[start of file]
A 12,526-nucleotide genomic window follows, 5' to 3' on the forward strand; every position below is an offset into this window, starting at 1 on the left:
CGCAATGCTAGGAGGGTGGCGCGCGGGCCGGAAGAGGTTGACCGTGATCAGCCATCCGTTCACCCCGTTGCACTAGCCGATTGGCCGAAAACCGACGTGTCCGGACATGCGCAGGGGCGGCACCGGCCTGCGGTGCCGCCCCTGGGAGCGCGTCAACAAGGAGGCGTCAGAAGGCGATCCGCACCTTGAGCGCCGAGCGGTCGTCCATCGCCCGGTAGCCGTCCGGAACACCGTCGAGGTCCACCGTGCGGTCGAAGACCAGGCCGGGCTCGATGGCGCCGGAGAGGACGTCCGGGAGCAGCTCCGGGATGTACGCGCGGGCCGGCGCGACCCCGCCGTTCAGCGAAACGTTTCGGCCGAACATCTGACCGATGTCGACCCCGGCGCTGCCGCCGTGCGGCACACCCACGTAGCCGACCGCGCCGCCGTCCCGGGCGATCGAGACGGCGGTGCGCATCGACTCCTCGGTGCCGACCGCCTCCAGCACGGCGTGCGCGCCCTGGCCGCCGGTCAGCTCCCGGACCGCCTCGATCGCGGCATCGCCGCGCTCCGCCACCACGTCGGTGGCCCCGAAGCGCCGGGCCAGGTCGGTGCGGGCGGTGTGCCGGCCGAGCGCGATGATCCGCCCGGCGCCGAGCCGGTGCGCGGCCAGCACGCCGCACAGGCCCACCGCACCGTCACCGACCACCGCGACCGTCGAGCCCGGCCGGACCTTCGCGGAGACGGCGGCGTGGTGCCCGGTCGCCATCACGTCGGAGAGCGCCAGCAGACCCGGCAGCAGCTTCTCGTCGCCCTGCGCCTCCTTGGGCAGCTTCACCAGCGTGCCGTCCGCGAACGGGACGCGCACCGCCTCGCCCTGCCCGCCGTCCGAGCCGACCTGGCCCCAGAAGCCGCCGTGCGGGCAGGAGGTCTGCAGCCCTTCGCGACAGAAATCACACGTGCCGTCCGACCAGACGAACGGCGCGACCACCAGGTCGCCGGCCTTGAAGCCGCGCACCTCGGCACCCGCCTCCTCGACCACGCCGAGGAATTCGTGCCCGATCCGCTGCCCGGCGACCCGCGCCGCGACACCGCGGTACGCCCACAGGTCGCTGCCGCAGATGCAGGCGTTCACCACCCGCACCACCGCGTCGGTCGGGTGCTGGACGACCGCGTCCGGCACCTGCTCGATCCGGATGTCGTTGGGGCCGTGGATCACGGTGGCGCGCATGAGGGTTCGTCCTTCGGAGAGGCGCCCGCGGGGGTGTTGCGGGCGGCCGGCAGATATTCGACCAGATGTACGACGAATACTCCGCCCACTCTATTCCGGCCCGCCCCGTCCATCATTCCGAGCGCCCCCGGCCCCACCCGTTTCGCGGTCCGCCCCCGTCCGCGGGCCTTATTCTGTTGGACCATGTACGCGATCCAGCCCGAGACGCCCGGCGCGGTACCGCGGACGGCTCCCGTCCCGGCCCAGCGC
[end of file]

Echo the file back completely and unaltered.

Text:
A 12,526-nucleotide genomic window follows, 5' to 3' on the forward strand; every position below is an offset into this window, starting at 1 on the left:
CGCAATGCTAGGAGGGTGGCGCGCGGGCCGGAAGAGGTTGACCGTGATCAGCCATCCGTTCACCCCGTTGCACTAGCCGATTGGCCGAAAACCGACGTGTCCGGACATGCGCAGGGGCGGCACCGGCCTGCGGTGCCGCCCCTGGGAGCGCGTCAACAAGGAGGCGTCAGAAGGCGATCCGCACCTTGAGCGCCGAGCGGTCGTCCATCGCCCGGTAGCCGTCCGGAACACCGTCGAGGTCCACCGTGCGGTCGAAGACCAGGCCGGGCTCGATGGCGCCGGAGAGGACGTCCGGGAGCAGCTCCGGGATGTACGCGCGGGCCGGCGCGACCCCGCCGTTCAGCGAAACGTTTCGGCCGAACATCTGACCGATGTCGACCCCGGCGCTGCCGCCGTGCGGCACACCCACGTAGCCGACCGCGCCGCCGTCCCGGGCGATCGAGACGGCGGTGCGCATCGACTCCTCGGTGCCGACCGCCTCCAGCACGGCGTGCGCGCCCTGGCCGCCGGTCAGCTCCCGGACCGCCTCGATCGCGGCATCGCCGCGCTCCGCCACCACGTCGGTGGCCCCGAAGCGCCGGGCCAGGTCGGTGCGGGCGGTGTGCCGGCCGAGCGCGATGATCCGCCCGGCGCCGAGCCGGTGCGCGGCCAGCACGCCGCACAGGCCCACCGCACCGTCACCGACCACCGCGACCGTCGAGCCCGGCCGGACCTTCGCGGAGACGGCGGCGTGGTGCCCGGTCGCCATCACGTCGGAGAGCGCCAGCAGACCCGGCAGCAGCTTCTCGTCGCCCTGCGCCTCCTTGGGCAGCTTCACCAGCGTGCCGTCCGCGAACGGGACGCGCACCGCCTCGCCCTGCCCGCCGTCCGAGCCGACCTGGCCCCAGAAGCCGCCGTGCGGGCAGGAGGTCTGCAGCCCTTCGCGACAGAAATCACACGTGCCGTCCGACCAGACGAACGGCGCGACCACCAGGTCGCCGGCCTTGAAGCCGCGCACCTCGGCACCCGCCTCCTCGACCACGCCGAGGAATTCGTGCCCGATCCGCTGCCCGGCGACCCGCGCCGCGACACCGCGGTACGCCCACAGGTCGCTGCCGCAGATGCAGGCGTTCACCACCCGCACCACCGCGTCGGTCGGGTGCTGGACGACCGCGTCCGGCACCTGCTCGATCCGGATGTCGTTGGGGCCGTGGATCACGGTGGCGCGCATGAGGGTTCGTCCTTCGGAGAGGCGCCCGCGGGGGTGTTGCGGGCGGCCGGCAGATATTCGACCAGATGTACGACGAATACTCCGCCCACTCTATTCCGGCCCGCCCCGTCCATCATTCCGAGCGCCCCCGGCCCCACCCGTTTCGCGGTCCGCCCCCGTCCGCGGGCCTTATTCTGTTGGACCATGTACGCGATCCAGCCCGAGACGCCCGGCGCGGTACCGCGGACGGCTCCCGTCCCGGCCCAGCGC